The 2019 school board campaign season got underway in earnest Sept. 10 as the League of Women Voters conducted a candidate forum at Edina City Hall, welcoming six hopefuls to the dais.
Using no more than their allotted one minute at a time, the candidates fielded audience-submitted questions to address issues such as the district’s standing among its peers, strategies for strong academic outcomes, the role of partisan politics in the election, the relationship between the school board and teachers, and school safety.
Six of the seven candidates were present for the forum. Edina voters will pick three school board members Tuesday, Nov. 5.
One question coming early in the dialog addressed anxiety about the district’s declining U.S. News & World Report rankings. In recent years, the district has fallen from its place at the top of those rankings to 10th in publication’s latest annual assessment of Minnesota public schools.
“In Edina, we love to be number 1, we absolutely do,” candidate Janie Shaw said.
But Shaw wonders what the current ranking actually means. “We might be falling because other districts are reaching towards us, and that’s fantastic,” she said.
Candidate Julie Greene worried about the consequences of paying too much attention to those rankings.
“When I hear like, ‘We’re not number 1, we’re not number 1,’ what I hear is a panic. We fear that every decision is based on getting to that number one instead of looking inside our district, instead of looking inside all the different data points and how they all relate,” said Greene, who pointed to vastly improved 2019 MCA science scores as a bright spot in recent standardized testing results.
The U.S. News & World Report rankings factor in state standardized assessments, but not the MCA science test. The other main factors are graduation rates and the percentage of students taking and passing AP tests.
Incumbent candidate Leny Wallen-Friedman noted that ACT and AP scores in Edina still rank at or near the top in the state. Wallen-Friedman called MCA scores “a single data point that we shouldn’t get too confused about, but we should look at as a red flag.”
Candidate Lou Nanne, a 2013 Edina High School graduate, took a more critical look at the district’s ranking. Nanne said he decided to run because “I couldn’t stop thinking to myself, ‘What’s going on? What happened to the Edina that I love?’”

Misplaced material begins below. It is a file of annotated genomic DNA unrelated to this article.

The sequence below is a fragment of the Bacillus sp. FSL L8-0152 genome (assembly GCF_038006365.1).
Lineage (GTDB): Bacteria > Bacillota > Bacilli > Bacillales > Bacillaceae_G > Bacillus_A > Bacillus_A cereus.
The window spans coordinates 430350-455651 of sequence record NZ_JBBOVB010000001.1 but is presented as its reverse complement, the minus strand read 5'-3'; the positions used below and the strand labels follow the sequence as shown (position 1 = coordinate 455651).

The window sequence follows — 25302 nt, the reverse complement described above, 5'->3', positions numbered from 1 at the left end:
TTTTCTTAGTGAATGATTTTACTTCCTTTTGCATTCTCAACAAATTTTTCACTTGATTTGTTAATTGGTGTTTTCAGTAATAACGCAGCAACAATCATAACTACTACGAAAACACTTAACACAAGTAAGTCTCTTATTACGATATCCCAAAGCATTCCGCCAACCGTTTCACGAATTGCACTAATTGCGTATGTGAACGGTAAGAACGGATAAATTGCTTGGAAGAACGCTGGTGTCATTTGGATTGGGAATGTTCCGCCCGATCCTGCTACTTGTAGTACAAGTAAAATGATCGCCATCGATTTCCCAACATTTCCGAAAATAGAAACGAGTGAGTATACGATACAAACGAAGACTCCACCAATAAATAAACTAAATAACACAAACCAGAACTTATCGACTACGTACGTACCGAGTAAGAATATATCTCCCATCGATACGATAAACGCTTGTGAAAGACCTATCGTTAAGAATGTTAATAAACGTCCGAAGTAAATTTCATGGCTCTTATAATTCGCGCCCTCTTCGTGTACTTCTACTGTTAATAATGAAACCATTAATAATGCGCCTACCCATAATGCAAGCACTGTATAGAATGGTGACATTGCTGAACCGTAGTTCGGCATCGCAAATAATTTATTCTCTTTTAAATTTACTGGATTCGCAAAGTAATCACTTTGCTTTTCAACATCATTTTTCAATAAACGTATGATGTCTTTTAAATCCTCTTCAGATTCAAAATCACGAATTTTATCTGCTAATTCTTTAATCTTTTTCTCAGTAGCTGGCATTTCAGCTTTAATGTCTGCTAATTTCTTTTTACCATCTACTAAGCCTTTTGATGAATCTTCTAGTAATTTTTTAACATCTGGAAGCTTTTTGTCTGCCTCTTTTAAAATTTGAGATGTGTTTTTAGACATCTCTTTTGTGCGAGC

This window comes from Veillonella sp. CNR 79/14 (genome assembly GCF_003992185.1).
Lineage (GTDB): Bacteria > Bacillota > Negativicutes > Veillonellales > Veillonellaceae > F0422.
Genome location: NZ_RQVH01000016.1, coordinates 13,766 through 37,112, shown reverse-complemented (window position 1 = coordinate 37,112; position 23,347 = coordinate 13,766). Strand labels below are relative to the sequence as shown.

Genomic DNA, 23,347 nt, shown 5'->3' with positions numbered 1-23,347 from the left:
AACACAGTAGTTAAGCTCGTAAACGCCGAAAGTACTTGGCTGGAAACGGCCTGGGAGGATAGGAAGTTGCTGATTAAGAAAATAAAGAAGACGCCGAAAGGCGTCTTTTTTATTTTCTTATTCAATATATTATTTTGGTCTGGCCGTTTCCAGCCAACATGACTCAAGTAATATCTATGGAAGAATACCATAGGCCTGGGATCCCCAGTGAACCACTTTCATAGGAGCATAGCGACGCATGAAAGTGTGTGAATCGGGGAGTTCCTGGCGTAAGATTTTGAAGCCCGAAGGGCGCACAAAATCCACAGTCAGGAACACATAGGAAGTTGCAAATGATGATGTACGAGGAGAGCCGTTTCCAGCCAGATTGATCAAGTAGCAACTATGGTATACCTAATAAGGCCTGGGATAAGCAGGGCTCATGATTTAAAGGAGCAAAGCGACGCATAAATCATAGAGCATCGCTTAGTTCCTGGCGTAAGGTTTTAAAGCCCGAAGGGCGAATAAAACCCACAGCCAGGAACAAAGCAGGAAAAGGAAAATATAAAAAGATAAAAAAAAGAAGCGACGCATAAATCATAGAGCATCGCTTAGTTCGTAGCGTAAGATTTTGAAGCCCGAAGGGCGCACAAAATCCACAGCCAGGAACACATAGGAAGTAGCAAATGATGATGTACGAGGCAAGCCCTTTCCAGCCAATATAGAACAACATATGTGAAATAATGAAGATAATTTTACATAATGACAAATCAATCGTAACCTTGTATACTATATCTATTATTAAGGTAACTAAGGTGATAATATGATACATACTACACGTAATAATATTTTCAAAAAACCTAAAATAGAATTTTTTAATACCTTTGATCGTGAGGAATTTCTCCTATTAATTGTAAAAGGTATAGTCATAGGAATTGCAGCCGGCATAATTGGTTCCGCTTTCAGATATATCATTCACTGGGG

Edina’s trend of declining MCA scores “should be like the canary in the coal mine,” incumbent candidate Sarah Patzloff said. “ … We need to better understand so we can address this as to why that has happened. It’s tough to tell.”
Patzloff moved to dispel a notion that she described as a myth. “And that is, if you disagree, challenge or question what’s going on in Edina Public Schools that you don’t care about our schools and that mostly, you don’t care about teachers. And that’s simply not true. I believe this community absolutely cares about education, and that’s why they ask questions,” Patzloff said.
Linda Friede, a retired elementary math intervention teacher, noted that her work has centered on personalized data. “The whole focus should be on growth per individual student,” Friede said.
She cited her experience in that realm, saying she’s helped students improve in math from the 20th percentile to the 80th “over and over again. It can be done.”
Shaw, too, noted her experience working with data, specifically in her past employment in the airline industry. She foresees the use of technology that would help district educators use data to target areas for improvement. “We’ve got tons of private sector companies already doing this,” Shaw said.
Nanne, meanwhile, wants to see a greater variety of academic paths made available to students. Mixing students of widely varying abilities serves as a detriment, he said.
“It would make no sense to take a child who just moved to Edina from a foreign country and bundle them in with someone who got a 36 on their ACT,” Nanne said. “This is exactly what’s happening in pre (English) AP 10, and it’s doing the kids a disservice.”
Strategic plan: Too much, too little, or just right?
School board candidates continued their discussion of teaching and learning approaches when they addressed the district’s new strategic plan, which is currently in draft form.